It’s a passion. We all have one. Most of us have multiple passions. If you don’t know what your passion is hit me up and I’ll help you find it. Seriously. I’m getting pretty good at it. Gimme an hour and we'll get to the bottom of that thing which makes you get up every morning...and then I'll paint it for you so that you always have a visual reminder of it.
But, enough about you...
I would paint even if no one paid me to do it. But, I WANT people to pay me to do it. Getting paid to do that which you love most in life is as worthwhile an endeavor as one can hope to achieve. And to be paid enough so that you don’t need to work for anyone else is the dream of every entrepreneur. That is where discipline comes in. 
My mentor is a beautiful woman with red hair and great posture. I’ve never seen Mentor dressed in anything that wasn’t elegant or business-like, even while she painted. And I’ve never seen her with a drop of paint on any of her clothing. Mentor does not sugar-coat things, and I wouldn’t have it any other way. Her latest admonition to me was:
“Geraud, you do not paint enough.”
“You’re telling me,” I said.
“I’m serious. You don’t paint nearly enough.”
“I have a full-time job. I can’t paint as much as I would like.”
She crossed her arms. “That’s bullshit.”
I blubbered something that sounded like, “Jibba-whuu??”
“I crunched the numbers. You need to be doing about 50 paintings a year.”
She explains to me how easy the formula is, and then she starts writing out calculations so complex I thought of Dangerous Minds…no, wrong movie. A Beautiful Mind. No. The one with Russell Crowe, not the one with Michelle Pfieffer. The formula works like this:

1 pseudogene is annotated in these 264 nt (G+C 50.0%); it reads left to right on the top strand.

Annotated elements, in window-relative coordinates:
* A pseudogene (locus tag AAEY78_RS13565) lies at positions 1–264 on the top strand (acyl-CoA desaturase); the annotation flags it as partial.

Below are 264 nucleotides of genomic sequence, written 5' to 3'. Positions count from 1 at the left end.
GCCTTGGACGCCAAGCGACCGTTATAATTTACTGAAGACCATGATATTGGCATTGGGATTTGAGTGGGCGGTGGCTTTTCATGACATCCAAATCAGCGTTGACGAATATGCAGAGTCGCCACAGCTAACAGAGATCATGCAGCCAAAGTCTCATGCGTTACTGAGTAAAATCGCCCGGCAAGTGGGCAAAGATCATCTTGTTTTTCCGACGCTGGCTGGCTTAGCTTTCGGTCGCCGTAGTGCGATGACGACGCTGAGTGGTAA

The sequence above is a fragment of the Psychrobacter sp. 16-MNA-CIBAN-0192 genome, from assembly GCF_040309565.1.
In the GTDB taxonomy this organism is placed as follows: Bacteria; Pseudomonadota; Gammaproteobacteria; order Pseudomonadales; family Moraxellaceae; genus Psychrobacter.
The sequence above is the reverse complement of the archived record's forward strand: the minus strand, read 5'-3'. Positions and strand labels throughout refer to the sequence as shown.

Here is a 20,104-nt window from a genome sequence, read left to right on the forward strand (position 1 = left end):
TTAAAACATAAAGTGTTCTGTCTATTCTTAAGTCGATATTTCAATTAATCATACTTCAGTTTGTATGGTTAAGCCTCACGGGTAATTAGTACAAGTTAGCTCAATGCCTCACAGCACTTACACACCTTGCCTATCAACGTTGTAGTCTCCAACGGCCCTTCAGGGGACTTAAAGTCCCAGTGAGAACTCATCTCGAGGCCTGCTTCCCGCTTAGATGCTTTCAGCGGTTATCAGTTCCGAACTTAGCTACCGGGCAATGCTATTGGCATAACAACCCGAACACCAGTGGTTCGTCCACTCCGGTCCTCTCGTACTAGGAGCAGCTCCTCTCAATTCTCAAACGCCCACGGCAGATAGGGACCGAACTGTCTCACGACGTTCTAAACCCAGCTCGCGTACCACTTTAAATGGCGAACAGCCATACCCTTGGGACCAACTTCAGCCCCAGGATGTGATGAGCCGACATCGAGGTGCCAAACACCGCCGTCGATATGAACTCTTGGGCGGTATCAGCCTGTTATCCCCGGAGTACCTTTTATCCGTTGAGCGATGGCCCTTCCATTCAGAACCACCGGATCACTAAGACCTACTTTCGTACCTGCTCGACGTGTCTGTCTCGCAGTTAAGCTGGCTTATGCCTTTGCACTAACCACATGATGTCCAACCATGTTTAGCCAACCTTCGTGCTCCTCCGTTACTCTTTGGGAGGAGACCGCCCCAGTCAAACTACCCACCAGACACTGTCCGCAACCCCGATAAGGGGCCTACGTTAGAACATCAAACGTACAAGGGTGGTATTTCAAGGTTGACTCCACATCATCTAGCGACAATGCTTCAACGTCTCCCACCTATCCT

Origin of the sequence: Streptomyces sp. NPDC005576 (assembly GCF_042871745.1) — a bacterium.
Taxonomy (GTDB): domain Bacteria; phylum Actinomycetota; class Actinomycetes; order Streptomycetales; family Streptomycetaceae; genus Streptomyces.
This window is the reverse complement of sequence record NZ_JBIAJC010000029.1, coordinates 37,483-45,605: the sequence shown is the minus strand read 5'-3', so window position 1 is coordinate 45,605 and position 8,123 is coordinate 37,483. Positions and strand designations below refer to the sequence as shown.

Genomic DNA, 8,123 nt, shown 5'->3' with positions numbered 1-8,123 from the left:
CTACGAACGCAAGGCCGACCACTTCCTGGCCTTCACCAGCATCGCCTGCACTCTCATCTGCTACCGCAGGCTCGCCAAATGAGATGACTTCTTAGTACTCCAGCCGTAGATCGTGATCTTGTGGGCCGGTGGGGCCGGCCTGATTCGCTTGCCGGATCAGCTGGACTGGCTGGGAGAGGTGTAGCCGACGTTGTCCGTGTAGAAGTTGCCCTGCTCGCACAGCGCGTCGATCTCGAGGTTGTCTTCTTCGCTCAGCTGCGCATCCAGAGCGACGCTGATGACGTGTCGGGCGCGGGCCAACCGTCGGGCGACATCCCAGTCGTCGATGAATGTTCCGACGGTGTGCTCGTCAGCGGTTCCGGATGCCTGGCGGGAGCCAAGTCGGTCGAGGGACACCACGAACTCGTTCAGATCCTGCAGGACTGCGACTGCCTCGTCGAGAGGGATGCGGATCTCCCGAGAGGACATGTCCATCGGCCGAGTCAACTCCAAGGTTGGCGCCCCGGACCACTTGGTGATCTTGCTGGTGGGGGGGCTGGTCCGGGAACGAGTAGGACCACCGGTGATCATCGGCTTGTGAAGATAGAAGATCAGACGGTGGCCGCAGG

If I want to make $50,000 a year as a painter, and I make an average of $1000 per painting sold, then I need to do 50 paintings. Seems simple, until you start adding in commissions, what percentage of paintings I sell versus how many I create, etc. It works out that I should be doing nearly 75 paintings a year. Mentor says that 50 is a good place to start.
“Who does that?” I ask.
“Successful artists.” She stares at me.
“How many do YOU paint?”
“A dozen or so.”
“How do you get to paint so few and I have to paint my balls off?”
“When you make $25,000 a painting you can paint less than 50.” I could smell the smug pride radiating from her.
I gaped, swallowed, then managed to say, “Jibba-wuhh???”

I’ve taken her advice to heart. I’m completing a painting a week, and it is not easy. If I do a smaller painting than I need to do two of them each week. Last night I was up until 1am composing two paintings that I’m very excited about. I’m revisiting ‘The Good Old Days’ series that I had done, which included CroneGeezerDistinguished Gentleman, and Captivated, two of which have already sold. I spent another couple of hours doing some preliminary sketches. I went to bed at 1am and I've given myself until Sunday to complete both of them.
I spent this morning composing another painting, and spent a few minutes before work doing some sketches of it. This one is a stand alone piece, and it's going to be HUGE, two kids on carousel horses. That'll be next weeks painting.
And now it’s a little after 11 o’clock. Most of you are curled up in your beds, spooning your mate, or sleeping on a diagonal so you can enjoy the entire bed, or sleeping on the edge of your bed so your mutt can sleep comfortably.
Me? I’m gonna start putting one of these paintings on canvas tonight. And I’ll get up at 6am and go to work just like all the other adults. And I’ll be tired. Maybe exhausted.
The difference is that I’ll be exhausted from doing something I love.
Just be warned: if you ask me any questions before I’ve had a couple cups of coffee the most likely response you’ll get from me will be a blank stare and a, “Jibba-wuhh?” If so, try to cut me a little slack. I'm being disciplined.